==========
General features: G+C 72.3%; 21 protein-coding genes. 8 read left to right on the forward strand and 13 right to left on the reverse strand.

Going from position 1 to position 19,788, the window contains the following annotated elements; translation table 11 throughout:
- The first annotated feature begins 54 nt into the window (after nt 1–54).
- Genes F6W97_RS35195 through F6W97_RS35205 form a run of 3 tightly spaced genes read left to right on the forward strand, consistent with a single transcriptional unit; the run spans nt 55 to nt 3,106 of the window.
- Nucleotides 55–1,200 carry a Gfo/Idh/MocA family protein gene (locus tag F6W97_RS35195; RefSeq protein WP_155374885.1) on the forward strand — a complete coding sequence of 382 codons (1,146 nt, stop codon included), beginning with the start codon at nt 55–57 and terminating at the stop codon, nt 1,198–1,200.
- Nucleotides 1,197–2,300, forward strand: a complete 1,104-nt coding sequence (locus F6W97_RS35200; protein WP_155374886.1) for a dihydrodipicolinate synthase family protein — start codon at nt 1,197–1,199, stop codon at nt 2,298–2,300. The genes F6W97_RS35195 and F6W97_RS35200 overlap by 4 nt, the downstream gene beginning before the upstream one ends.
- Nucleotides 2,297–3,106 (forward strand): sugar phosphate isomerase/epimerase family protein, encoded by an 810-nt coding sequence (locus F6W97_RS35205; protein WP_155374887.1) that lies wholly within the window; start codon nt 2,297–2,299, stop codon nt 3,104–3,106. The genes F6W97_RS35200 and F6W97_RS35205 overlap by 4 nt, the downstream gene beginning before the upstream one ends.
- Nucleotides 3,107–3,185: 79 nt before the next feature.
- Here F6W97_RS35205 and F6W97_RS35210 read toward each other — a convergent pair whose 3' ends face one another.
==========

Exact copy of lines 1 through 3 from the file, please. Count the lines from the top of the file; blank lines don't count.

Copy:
General features: G+C 72.3%; 21 protein-coding genes. 8 read left to right on the forward strand and 13 right to left on the reverse strand.

Going from position 1 to position 19,788, the window contains the following annotated elements; translation table 11 throughout:
- The first annotated feature begins 54 nt into the window (after nt 1–54).